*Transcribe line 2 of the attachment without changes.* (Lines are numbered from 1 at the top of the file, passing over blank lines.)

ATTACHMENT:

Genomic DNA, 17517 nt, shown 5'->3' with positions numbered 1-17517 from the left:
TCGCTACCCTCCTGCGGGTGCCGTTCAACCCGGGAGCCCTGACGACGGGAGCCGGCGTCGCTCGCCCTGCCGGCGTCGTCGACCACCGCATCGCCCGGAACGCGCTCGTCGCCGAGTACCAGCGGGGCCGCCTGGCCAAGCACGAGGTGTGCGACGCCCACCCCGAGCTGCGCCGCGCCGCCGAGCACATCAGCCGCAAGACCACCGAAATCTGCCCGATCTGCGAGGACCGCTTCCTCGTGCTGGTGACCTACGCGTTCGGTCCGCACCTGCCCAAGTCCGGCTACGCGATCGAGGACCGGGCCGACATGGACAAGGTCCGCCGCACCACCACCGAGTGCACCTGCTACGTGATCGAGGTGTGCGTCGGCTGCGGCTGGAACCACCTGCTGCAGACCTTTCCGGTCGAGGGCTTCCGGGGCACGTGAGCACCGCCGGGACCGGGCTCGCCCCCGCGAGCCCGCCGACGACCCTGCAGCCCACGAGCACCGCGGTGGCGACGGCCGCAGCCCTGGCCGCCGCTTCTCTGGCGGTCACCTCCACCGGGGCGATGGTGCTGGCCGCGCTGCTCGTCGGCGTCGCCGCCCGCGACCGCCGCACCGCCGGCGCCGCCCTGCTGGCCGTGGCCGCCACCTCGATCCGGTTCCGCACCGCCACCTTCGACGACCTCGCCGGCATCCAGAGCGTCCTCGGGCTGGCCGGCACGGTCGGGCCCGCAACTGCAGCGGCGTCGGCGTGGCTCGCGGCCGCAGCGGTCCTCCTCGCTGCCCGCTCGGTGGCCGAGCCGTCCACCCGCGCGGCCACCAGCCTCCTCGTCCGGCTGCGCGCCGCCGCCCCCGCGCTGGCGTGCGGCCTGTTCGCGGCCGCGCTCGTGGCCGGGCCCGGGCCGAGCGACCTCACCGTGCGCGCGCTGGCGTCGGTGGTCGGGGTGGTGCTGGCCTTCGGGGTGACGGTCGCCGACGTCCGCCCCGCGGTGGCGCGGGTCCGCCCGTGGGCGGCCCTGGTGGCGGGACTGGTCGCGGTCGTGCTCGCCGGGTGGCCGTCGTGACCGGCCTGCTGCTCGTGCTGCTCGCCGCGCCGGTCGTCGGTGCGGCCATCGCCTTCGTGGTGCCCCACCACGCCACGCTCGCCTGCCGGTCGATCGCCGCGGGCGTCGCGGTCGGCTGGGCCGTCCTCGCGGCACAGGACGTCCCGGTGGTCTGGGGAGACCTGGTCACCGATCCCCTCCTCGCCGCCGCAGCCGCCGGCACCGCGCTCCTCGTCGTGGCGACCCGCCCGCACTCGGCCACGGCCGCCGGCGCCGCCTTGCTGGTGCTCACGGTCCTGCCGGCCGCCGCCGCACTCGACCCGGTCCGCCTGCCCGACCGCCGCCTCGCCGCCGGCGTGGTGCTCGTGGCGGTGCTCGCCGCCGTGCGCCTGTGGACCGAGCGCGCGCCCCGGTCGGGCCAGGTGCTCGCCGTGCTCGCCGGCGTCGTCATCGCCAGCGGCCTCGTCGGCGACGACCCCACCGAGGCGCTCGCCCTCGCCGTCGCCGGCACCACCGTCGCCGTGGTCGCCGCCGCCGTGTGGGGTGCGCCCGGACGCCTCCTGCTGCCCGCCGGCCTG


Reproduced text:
TCGCTACCCTCCTGCGGGTGCCGTTCAACCCGGGAGCCCTGACGACGGGAGCCGGCGTCGCTCGCCCTGCCGGCGTCGTCGACCACCGCATCGCCCGGAACGCGCTCGTCGCCGAGTACCAGCGGGGCCGCCTGGCCAAGCACGAGGTGTGCGACGCCCACCCCGAGCTGCGCCGCGCCGCCGAGCACATCAGCCGCAAGACCACCGAAATCTGCCCGATCTGCGAGGACCGCTTCCTCGTGCTGGTGACCTACGCGTTCGGTCCGCACCTGCCCAAGTCCGGCTACGCGATCGAGGACCGGGCCGACATGGACAAGGTCCGCCGCACCACCACCGAGTGCACCTGCTACGTGATCGAGGTGTGCGTCGGCTGCGGCTGGAACCACCTGCTGCAGACCTTTCCGGTCGAGGGCTTCCGGGGCACGTGAGCACCGCCGGGACCGGGCTCGCCCCCGCGAGCCCGCCGACGACCCTGCAGCCCACGAGCACCGCGGTGGCGACGGCCGCAGCCCTGGCCGCCGCTTCTCTGGCGGTCACCTCCACCGGGGCGATGGTGCTGGCCGCGCTGCTCGTCGGCGTCGCCGCCCGCGACCGCCGCACCGCCGGCGCCGCCCTGCTGGCCGTGGCCGCCACCTCGATCCGGTTCCGCACCGCCACCTTCGACGACCTCGCCGGCATCCAGAGCGTCCTCGGGCTGGCCGGCACGGTCGGGCCCGCAACTGCAGCGGCGTCGGCGTGGCTCGCGGCCGCAGCGGTCCTCCTCGCTGCCCGCTCGGTGGCCGAGCCGTCCACCCGCGCGGCCACCAGCCTCCTCGTCCGGCTGCGCGCCGCCGCCCCCGCGCTGGCGTGCGGCCTGTTCGCGGCCGCGCTCGTGGCCGGGCCCGGGCCGAGCGACCTCACCGTGCGCGCGCTGGCGTCGGTGGTCGGGGTGGTGCTGGCCTTCGGGGTGACGGTCGCCGACGTCCGCCCCGCGGTGGCGCGGGTCCGCCCGTGGGCGGCCCTGGTGGCGGGACTGGTCGCGGTCGTGCTCGCCGGGTGGCCGTCGTGACCGGCCTGCTGCTCGTGCTGCTCGCCGCGCCGGTCGTCGGTGCGGCCATCGCCTTCGTGGTGCCCCACCACGCCACGCTCGCCTGCCGGTCGATCGCCGCGGGCGTCGCGGTCGGCTGGGCCGTCCTCGCGGCACAGGACGTCCCGGTGGTCTGGGGAGACCTGGTCACCGATCCCCTCCTCGCCGCCGCAGCCGCCGGCACCGCGCTCCTCGTCGTGGCGACCCGCCCGCACTCGGCCACGGCCGCCGGCGCCGCCTTGCTGGTGCTCACGGTCCTGCCGGCCGCCGCCGCACTCGACCCGGTCCGCCTGCCCGACCGCCGCCTCGCCGCCGGCGTGGTGCTCGTGGCGGTGCTCGCCGCCGTGCGCCTGTGGACCGAGCGCGCGCCCCGGTCGGGCCAGGTGCTCGCCGTGCTCGCCGGCGTCGTCATCGCCAGCGGCCTCGTCGGCGACGACCCCACCGAGGCGCTCGCCCTCGCCGTCGCCGGCACCACCGTCGCCGTGGTCGCCGCCGCCGTGTGGGGTGCGCCCGGACGCCTCCTGCTGCCCGCCGGCCTG